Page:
New Year’s Priceless Gifts (3): A Year of Valuing Time


“Time is Money” is a well-known saying that highlights the importance of valuing time and not spending it on trifles. When we put this saying into practice, it seems that it is not that easy in the face of this distraction-packed world. Ironically, while some people tend to strive for earning money, they do not pay the same attention to valuing their time and making the most of it.

The past two years put us face-to-face with the challenge of using our time wisely (read other challenges in article 1 and article 2) since we have been granted a big chunk of it that was consumed before in long meetings, getting stuck in traffic, etc. This has been an excellent opportunity to make the most of it, but were we good keepers and users?

Not sure about the answer yet? To know how valuing time could be of unmatched importance, let us have a look at a society in which time is the currency and the thing that keeps someone alive.

In Time

In the American science fiction movie In Time, currency is not banknotes; it is time. The inhabitants of the society stop aging at 25, and each one has a clock on their arm that counts down how long they have to live. When they run out of time, they die. Every minute, second, and even a fraction of second is of extreme importance to be used in the correct way and not to be wasted.

This imaginary society is not far away; we lived in it during the past year when we were granted time. Some could make use of it, while others could not deal with it wisely and let it slip between their fingers. In the movie, wasting time leads to death; that simple. As such, dealing with time requires real caution.

Not lacking it, but managing it

During lockdown, the main problem that emerged was not the lack of time, but how to manage it wisely to get the most of it; otherwise, we would be in big trouble. The problem is not necessarily in the concept, but in the faulty execution; the concept of time-management has become even more strongly needed, as well as keeping an eye on the way we spend our time to enhance our lives.

Time management could be defined as the process of organizing and planning how to divide your time between specific activities, and to get more done in less time. It is very possible that you have heard of the concept of working smarter, not harder, which has been widely spread; this can relate to time management.

Time management also helps you decide which things are important and urgent to be done right now, and what is not a priority. Perhaps it is not that easy while put into practice in the beginning, but it will save you a lot of energy and effort afterwards, and will make your life easier. Experts divide time management into three major parts: prioritizing tasks and activities, controlling procrastination, and managing commitments.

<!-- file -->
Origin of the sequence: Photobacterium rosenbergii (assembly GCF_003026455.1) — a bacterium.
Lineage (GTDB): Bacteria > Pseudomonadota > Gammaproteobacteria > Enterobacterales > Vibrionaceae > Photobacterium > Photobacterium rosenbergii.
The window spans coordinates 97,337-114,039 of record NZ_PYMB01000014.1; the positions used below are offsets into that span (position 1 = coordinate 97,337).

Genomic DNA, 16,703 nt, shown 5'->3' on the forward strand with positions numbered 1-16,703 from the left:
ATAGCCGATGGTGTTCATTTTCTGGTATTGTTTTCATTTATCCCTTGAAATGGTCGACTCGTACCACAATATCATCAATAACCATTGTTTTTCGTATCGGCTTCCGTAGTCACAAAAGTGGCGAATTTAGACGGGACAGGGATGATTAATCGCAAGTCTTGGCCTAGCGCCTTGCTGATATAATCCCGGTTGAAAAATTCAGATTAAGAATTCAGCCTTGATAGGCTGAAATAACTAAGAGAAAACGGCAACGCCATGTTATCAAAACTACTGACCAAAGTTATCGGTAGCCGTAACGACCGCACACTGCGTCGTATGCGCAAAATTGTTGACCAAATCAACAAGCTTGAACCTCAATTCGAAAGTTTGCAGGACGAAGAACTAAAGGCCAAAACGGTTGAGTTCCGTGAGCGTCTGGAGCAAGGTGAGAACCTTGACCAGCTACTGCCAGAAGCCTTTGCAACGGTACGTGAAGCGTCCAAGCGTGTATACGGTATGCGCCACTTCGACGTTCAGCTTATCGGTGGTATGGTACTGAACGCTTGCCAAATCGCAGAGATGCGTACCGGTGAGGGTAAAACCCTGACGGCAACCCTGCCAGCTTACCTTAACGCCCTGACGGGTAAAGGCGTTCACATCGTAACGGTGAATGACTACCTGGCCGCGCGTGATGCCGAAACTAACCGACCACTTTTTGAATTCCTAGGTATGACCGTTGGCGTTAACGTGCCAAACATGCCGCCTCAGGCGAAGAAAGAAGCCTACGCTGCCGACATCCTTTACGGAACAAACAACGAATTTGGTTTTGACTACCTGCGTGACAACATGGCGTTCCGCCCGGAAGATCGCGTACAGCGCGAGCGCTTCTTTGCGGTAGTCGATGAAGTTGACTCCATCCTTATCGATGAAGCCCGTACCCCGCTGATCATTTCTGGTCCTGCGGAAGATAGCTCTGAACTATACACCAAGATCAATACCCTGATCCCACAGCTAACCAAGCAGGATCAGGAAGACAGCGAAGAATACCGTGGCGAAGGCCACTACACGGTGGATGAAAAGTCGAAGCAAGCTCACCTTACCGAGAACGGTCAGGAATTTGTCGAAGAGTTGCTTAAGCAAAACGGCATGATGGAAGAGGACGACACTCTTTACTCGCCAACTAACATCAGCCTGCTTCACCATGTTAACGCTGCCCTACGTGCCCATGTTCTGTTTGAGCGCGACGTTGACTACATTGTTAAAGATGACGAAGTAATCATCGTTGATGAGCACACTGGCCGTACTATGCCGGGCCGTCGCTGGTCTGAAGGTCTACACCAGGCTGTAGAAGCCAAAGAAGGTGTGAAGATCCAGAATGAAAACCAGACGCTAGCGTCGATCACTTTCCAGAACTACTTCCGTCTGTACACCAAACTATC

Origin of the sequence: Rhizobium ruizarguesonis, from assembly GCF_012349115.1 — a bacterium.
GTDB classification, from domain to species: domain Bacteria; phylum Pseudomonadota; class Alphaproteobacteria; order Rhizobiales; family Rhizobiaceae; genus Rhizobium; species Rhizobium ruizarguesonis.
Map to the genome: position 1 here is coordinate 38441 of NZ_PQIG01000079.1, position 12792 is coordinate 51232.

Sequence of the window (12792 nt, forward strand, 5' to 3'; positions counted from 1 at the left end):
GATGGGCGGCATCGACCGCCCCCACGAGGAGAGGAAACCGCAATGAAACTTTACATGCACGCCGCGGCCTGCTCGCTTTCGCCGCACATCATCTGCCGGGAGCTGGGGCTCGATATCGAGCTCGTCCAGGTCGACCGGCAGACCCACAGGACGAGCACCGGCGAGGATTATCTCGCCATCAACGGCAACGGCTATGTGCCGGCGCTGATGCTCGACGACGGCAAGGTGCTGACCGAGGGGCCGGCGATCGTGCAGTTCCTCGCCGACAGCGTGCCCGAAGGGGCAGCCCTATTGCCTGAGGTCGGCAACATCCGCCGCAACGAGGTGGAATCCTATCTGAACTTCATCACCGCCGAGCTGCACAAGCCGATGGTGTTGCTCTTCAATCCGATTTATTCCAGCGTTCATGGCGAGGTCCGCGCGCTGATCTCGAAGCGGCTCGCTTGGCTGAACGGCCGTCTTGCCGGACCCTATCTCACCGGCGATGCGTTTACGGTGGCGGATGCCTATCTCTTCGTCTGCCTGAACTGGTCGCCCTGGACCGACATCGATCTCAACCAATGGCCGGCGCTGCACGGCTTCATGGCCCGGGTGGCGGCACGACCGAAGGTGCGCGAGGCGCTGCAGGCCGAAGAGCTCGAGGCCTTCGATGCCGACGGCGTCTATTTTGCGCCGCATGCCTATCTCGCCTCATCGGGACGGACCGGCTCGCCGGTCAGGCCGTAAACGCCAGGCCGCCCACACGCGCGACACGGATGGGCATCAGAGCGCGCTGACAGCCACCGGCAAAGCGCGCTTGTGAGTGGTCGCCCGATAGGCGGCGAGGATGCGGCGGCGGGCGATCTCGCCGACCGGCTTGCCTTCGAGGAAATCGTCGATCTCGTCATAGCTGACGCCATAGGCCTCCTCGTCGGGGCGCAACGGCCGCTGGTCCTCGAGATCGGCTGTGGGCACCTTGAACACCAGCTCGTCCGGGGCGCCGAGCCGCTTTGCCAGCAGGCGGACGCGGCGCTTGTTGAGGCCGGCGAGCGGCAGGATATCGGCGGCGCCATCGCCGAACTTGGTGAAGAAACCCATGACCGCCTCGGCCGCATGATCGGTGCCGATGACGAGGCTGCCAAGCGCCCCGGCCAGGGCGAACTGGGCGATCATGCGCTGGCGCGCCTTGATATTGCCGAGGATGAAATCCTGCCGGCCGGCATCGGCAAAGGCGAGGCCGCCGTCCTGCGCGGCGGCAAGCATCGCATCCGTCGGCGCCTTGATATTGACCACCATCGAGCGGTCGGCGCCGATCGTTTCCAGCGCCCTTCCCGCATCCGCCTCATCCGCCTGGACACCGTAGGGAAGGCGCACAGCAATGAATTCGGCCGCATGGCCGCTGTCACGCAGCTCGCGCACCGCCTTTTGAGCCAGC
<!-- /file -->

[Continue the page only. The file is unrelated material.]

The Time Management Manifesto

  1. Prioritize tasks by making a list of all of them for the day or week, and label them as urgent, important, or not important. This also includes the “No” response to things that you do not want to do or find them not a priority at the moment.
  2. Control procrastination as the more you put a task off, the more you would feel stressed, especially if this task is important. This would require structuring your time (daily/weekly/monthly); more importantly, break down large tasks into small feasible ones and create short-term deadlines, which would help you meet the long-term ones.
  3. Manage commitments and keep in mind that “busy does not mean productive”; choosing what to spend your time on would save you load and stress, and you would feel the limits of your time expanding. This could be achieved by letting go of useless commitments and taking responsibility for the urgent and important ones.
  4. Keep track of your time to make the appropriate adjustment. This can be accomplished by using a mobile application or writing down what you do and tasks you work on in a notebook, then get back to it to know how you did.
  5. Use a to-do-list; it will help you stay focused and motivate you as you become able to see what you have achieved, and what remains.
Now, is not this a good time to embrace the precious gifts, which the past few years have brought to us?


Credits: Banner Image/Freepik

*The article was published in SCIplanet, Winter and Spring 2021 issue.

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